YOUR SAY

Call to end gender-based segregation in sport

LISA JACOBSEN

The Department of Education’s Primary School Sport Association Handbook does not list Australian football, rugby league and rugby union as sports that are available to all students. “Girls will have access to these sports, taking into account strength, stamina and physique,” it states.

Netball is listed only as a sport available to girls. This is despite the Sex Discrimination Act of 1984 stating that “children who have not yet attained the age of 12 years” cannot be excluded from sporting activities. After this time, it is deemed that exclusion can occur as “strength, stamina or physique of competitors is relevant”.

Whether or not the practice of exclusion being enforced at this age is based on any scientific evidence related to a difference in strength, stamina or physique resulting in an increased risk of harm for either sex, is not detailed. This sexist stereotyping and discrimination affects skill development and can affect students’ mental health and even their academic success.

Boys are given more opportunities to involve themselves in sport outside of school overall compared with their female counterparts.

The total number of males aged five to 14 involved in organised sport exceeds that of their female counterparts in every age category in every state and territory in Australia, according to 2012 Australian Bureau of Statistics data.

Not only are females generally underrepresented in sport but also it has been found that some segments of the population have even lower than average participation rates including girls and women who have a disability, where English is an additional language or dialect, and for Indigenous girls
and women.

The evidence shows that having same-sex participants is important for students to initially engage and sustain physical activities. Our younger female students need to see older female students involved in sports because rather than looking up to sporting stars, female students tend to look to peers, teachers, parents and other significant adults in their life.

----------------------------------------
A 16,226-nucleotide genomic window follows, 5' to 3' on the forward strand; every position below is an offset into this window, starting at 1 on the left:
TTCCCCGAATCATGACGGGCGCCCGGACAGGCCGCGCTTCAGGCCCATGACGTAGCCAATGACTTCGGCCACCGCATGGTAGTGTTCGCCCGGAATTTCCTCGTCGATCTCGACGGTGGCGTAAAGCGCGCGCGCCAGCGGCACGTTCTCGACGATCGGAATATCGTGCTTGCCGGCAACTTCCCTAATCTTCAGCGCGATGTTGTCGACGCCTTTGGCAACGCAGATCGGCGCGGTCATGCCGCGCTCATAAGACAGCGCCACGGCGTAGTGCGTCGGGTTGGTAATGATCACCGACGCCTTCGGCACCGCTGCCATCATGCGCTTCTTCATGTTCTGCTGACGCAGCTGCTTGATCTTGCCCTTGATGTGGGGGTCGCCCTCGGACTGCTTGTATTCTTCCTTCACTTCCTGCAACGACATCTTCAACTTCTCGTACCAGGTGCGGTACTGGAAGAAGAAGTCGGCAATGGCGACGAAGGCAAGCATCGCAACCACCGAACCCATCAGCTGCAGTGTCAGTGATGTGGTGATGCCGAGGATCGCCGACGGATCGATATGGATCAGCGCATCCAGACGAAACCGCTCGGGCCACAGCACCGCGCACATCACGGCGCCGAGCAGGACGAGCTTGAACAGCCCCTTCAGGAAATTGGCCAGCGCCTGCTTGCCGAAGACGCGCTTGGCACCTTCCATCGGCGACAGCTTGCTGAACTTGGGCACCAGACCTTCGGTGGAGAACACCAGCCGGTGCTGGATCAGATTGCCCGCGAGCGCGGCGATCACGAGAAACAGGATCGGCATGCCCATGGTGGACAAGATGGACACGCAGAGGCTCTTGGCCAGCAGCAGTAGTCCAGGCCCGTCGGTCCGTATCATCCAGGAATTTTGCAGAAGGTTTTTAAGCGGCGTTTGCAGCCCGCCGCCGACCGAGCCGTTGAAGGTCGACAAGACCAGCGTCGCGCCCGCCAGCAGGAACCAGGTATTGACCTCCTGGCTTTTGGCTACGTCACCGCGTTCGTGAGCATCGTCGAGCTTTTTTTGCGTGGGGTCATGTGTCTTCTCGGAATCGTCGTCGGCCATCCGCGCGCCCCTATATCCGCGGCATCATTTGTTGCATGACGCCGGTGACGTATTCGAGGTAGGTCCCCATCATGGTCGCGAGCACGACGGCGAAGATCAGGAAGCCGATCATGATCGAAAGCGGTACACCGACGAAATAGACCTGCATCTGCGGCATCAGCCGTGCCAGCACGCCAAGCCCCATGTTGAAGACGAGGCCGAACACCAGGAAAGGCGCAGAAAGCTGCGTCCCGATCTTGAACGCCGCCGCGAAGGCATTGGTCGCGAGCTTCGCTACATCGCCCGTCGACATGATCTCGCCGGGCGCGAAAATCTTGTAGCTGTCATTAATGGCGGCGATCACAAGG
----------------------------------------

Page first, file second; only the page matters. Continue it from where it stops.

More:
In 2009, the Women’s Sport and Fitness Foundation reported that girls and women tended to view sport as a male-dominated activity. “It is just not seen as feminine or ‘girly’ to be interested in sport and, for many girls, being sporty is felt to be at odds with being feminine,” the Foundation said.

The evidence suggests that this view starts to become entrenched quite early in life. Australian research from 2001 found that primary-school-aged children perceive sport as a pursuit of men, rather than women.

Discrimination has led to the undervaluing of women in sport at all levels resulting in restricted opportunities for participation. For historical reasons, gender is treated differently in sport than in any other social institution.

It was thought that sport generally, or certain sports more specifically, are not suitable for girls and women. Johnstone and Millar reported: “Gender has been socially constructed in a way that discourages or prevents many women and girls from becoming physically literate (competent).”

Despite this segregation of genders, Milner and Braddock reported: “There is no scientific or biological proof that a sex binary exists. If women were able to procure the same opportunities in sport as men throughout their lifetimes, differences in ideology about physical ability between the sexes might dissipate.”

While gender equality in school sporting teams is the ideal, we need to consider the historical discrimination against girls and women in sport, the existing policies that reinforce this and our own bias when selecting teams. Equity, which would involve setting minimum numbers of each gender in every team, would allow the pendulum to swing back towards the centre.

With all of this in mind, we need to look to our local schools, sporting clubs and government departments, including the Department, to question their existing policies so that we see positive changes made to documents such as the Primary School Sport Association Handbook. Question the historical models of gender-segregation in sport and society more broadly, our children are relying on you.

Lisa Jacobsen teaches at Mimosa PS